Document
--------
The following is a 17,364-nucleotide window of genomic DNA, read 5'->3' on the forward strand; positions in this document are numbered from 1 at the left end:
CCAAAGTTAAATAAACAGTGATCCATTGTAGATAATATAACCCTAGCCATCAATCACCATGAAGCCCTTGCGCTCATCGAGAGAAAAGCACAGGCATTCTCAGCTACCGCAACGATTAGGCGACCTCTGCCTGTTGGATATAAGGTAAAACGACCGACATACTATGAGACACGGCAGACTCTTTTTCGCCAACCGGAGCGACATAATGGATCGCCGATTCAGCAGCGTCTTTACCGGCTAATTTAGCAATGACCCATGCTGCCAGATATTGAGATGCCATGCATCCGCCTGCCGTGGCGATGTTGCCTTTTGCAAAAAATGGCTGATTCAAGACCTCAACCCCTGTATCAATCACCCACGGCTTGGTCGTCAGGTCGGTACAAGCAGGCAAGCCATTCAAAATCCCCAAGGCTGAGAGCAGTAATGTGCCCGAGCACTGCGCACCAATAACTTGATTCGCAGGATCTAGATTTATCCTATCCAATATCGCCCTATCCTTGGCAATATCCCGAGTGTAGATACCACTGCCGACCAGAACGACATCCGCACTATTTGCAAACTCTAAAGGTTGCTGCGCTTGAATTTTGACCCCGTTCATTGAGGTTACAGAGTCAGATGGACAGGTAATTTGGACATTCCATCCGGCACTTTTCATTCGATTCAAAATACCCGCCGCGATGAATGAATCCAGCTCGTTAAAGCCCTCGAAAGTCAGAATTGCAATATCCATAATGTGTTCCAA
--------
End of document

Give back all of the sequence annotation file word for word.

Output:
The following is a 17,364-nucleotide window of genomic DNA, read 5'->3' on the forward strand; positions in this document are numbered from 1 at the left end:
CCAAAGTTAAATAAACAGTGATCCATTGTAGATAATATAACCCTAGCCATCAATCACCATGAAGCCCTTGCGCTCATCGAGAGAAAAGCACAGGCATTCTCAGCTACCGCAACGATTAGGCGACCTCTGCCTGTTGGATATAAGGTAAAACGACCGACATACTATGAGACACGGCAGACTCTTTTTCGCCAACCGGAGCGACATAATGGATCGCCGATTCAGCAGCGTCTTTACCGGCTAATTTAGCAATGACCCATGCTGCCAGATATTGAGATGCCATGCATCCGCCTGCCGTGGCGATGTTGCCTTTTGCAAAAAATGGCTGATTCAAGACCTCAACCCCTGTATCAATCACCCACGGCTTGGTCGTCAGGTCGGTACAAGCAGGCAAGCCATTCAAAATCCCCAAGGCTGAGAGCAGTAATGTGCCCGAGCACTGCGCACCAATAACTTGATTCGCAGGATCTAGATTTATCCTATCCAATATCGCCCTATCCTTGGCAATATCCCGAGTGTAGATACCACTGCCGACCAGAACGACATCCGCACTATTTGCAAACTCTAAAGGTTGCTGCGCTTGAATTTTGACCCCGTTCATTGAGGTTACAGAGTCAGATGGACAGGTAATTTGGACATTCCATCCGGCACTTTTCATTCGATTCAAAATACCCGCCGCGATGAATGAATCCAGCTCGTTAAAGCCCTCGAAAGTCAGAATTGCAATATCCATAATGTGTTCCAA